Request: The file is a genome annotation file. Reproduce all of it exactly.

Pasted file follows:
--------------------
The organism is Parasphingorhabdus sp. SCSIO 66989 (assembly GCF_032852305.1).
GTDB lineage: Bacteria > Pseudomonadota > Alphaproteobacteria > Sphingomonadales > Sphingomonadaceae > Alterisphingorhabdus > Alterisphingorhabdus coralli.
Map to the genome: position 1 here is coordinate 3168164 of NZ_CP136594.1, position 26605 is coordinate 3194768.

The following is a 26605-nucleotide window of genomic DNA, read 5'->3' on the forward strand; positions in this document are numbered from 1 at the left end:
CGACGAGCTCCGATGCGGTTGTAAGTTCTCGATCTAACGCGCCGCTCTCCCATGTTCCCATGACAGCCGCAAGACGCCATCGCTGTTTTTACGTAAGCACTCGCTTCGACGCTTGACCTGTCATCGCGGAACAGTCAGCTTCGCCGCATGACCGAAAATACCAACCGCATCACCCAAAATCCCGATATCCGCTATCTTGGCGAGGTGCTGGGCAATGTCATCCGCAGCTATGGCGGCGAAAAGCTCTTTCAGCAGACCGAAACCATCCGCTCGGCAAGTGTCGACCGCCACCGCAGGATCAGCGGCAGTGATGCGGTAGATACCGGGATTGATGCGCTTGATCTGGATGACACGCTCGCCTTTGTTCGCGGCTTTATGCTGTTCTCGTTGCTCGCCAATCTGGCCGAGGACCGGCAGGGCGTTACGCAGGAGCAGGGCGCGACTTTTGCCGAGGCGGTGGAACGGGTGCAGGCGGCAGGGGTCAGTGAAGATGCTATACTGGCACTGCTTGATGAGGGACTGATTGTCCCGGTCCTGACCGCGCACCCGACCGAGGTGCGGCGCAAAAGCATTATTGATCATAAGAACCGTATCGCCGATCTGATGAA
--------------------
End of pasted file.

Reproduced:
The organism is Parasphingorhabdus sp. SCSIO 66989 (assembly GCF_032852305.1).
GTDB lineage: Bacteria > Pseudomonadota > Alphaproteobacteria > Sphingomonadales > Sphingomonadaceae > Alterisphingorhabdus > Alterisphingorhabdus coralli.
Map to the genome: position 1 here is coordinate 3168164 of NZ_CP136594.1, position 26605 is coordinate 3194768.

The following is a 26605-nucleotide window of genomic DNA, read 5'->3' on the forward strand; positions in this document are numbered from 1 at the left end:
CGACGAGCTCCGATGCGGTTGTAAGTTCTCGATCTAACGCGCCGCTCTCCCATGTTCCCATGACAGCCGCAAGACGCCATCGCTGTTTTTACGTAAGCACTCGCTTCGACGCTTGACCTGTCATCGCGGAACAGTCAGCTTCGCCGCATGACCGAAAATACCAACCGCATCACCCAAAATCCCGATATCCGCTATCTTGGCGAGGTGCTGGGCAATGTCATCCGCAGCTATGGCGGCGAAAAGCTCTTTCAGCAGACCGAAACCATCCGCTCGGCAAGTGTCGACCGCCACCGCAGGATCAGCGGCAGTGATGCGGTAGATACCGGGATTGATGCGCTTGATCTGGATGACACGCTCGCCTTTGTTCGCGGCTTTATGCTGTTCTCGTTGCTCGCCAATCTGGCCGAGGACCGGCAGGGCGTTACGCAGGAGCAGGGCGCGACTTTTGCCGAGGCGGTGGAACGGGTGCAGGCGGCAGGGGTCAGTGAAGATGCTATACTGGCACTGCTTGATGAGGGACTGATTGTCCCGGTCCTGACCGCGCACCCGACCGAGGTGCGGCGCAAAAGCATTATTGATCATAAGAACCGTATCGCCGATCTGATGAA